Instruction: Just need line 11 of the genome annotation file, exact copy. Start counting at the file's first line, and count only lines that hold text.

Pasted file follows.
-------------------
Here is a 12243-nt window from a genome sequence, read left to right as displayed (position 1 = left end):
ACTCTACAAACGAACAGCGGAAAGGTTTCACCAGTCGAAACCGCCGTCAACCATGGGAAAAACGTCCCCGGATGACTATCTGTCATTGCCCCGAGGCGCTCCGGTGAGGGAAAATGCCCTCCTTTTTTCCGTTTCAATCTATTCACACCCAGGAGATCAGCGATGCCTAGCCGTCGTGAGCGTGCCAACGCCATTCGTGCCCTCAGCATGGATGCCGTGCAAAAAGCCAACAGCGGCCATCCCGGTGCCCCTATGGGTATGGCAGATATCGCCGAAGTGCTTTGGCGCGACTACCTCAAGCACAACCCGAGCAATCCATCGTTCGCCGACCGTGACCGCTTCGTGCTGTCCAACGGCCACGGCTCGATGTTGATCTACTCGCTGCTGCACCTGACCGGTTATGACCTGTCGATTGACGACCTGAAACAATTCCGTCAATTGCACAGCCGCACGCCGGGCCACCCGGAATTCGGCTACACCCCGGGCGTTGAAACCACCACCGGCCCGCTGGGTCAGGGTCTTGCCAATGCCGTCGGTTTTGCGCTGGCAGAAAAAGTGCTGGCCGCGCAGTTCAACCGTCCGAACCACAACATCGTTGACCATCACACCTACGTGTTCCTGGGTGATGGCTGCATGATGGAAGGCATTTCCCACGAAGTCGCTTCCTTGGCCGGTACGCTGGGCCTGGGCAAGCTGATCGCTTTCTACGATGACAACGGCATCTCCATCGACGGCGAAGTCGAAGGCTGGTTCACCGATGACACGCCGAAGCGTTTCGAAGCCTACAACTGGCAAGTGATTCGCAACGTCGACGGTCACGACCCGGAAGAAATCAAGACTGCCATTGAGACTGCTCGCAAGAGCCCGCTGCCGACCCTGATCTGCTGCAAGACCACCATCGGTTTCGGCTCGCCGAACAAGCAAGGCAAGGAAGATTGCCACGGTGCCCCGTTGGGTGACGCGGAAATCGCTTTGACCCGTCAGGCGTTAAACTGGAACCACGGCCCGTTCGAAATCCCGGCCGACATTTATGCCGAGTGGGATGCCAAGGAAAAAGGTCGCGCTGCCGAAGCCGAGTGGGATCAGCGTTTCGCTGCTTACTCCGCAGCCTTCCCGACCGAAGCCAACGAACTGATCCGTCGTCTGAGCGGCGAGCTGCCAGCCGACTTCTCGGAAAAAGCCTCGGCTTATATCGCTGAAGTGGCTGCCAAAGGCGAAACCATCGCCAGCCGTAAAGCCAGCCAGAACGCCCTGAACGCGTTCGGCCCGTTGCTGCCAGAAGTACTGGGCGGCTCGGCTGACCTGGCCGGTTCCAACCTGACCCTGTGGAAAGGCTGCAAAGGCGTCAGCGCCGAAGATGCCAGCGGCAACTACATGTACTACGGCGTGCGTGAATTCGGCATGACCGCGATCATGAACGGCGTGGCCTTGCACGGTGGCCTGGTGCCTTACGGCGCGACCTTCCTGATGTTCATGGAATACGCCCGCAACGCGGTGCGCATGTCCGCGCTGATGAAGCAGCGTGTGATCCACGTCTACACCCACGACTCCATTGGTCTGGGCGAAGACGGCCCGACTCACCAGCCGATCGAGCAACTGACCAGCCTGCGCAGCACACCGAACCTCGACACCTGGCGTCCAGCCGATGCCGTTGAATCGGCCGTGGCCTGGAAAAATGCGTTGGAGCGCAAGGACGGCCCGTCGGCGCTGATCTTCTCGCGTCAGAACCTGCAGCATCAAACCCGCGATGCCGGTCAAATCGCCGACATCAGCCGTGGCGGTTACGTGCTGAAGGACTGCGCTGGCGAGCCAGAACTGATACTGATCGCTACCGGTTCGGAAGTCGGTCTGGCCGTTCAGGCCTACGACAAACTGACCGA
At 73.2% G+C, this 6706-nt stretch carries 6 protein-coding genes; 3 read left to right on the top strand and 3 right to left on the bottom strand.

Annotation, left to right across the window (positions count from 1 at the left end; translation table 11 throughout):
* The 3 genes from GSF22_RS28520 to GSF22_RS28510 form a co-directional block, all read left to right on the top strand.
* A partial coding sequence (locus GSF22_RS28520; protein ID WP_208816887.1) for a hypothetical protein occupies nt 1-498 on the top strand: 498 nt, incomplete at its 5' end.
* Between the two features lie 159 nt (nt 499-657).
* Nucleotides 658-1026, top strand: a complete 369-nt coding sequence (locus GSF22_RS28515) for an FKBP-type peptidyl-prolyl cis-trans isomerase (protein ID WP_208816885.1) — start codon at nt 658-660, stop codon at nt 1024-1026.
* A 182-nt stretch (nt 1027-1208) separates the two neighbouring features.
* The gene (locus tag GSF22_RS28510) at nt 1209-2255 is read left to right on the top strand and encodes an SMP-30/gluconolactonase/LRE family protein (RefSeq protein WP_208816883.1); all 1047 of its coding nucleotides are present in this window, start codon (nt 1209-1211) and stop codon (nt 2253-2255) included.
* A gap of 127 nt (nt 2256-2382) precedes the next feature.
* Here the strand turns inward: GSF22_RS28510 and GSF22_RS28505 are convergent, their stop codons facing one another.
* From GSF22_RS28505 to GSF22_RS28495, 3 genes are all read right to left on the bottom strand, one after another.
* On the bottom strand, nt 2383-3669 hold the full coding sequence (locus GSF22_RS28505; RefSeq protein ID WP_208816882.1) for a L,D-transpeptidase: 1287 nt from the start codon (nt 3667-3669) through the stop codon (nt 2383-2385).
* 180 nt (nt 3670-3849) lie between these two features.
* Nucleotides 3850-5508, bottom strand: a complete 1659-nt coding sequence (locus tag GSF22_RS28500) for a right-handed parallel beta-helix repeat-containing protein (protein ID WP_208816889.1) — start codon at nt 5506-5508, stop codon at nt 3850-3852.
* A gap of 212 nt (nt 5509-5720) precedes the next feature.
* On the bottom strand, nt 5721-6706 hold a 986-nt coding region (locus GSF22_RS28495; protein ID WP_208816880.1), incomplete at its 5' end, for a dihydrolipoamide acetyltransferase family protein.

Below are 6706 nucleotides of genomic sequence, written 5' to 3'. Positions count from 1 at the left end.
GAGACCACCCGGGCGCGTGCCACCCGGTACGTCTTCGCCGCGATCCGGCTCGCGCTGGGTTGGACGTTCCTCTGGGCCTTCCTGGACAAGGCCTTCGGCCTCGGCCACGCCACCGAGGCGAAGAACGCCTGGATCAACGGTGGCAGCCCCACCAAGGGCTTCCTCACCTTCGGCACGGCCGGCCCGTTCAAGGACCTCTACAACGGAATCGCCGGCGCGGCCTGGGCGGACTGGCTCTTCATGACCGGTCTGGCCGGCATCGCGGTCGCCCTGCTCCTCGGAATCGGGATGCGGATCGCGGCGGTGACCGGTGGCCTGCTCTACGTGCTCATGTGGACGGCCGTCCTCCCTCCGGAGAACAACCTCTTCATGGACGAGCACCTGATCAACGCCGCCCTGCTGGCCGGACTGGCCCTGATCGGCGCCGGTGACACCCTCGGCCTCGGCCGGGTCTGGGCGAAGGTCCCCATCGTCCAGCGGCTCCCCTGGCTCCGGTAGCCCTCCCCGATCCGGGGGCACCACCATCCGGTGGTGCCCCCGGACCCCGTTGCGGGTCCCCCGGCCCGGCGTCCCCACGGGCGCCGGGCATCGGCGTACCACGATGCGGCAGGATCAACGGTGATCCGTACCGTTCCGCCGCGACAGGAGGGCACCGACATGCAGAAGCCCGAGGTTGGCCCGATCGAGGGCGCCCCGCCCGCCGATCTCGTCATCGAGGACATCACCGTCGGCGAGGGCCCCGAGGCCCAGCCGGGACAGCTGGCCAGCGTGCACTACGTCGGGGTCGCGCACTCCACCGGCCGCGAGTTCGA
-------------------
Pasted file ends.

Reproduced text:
* A gap of 127 nt (nt 2256-2382) precedes the next feature.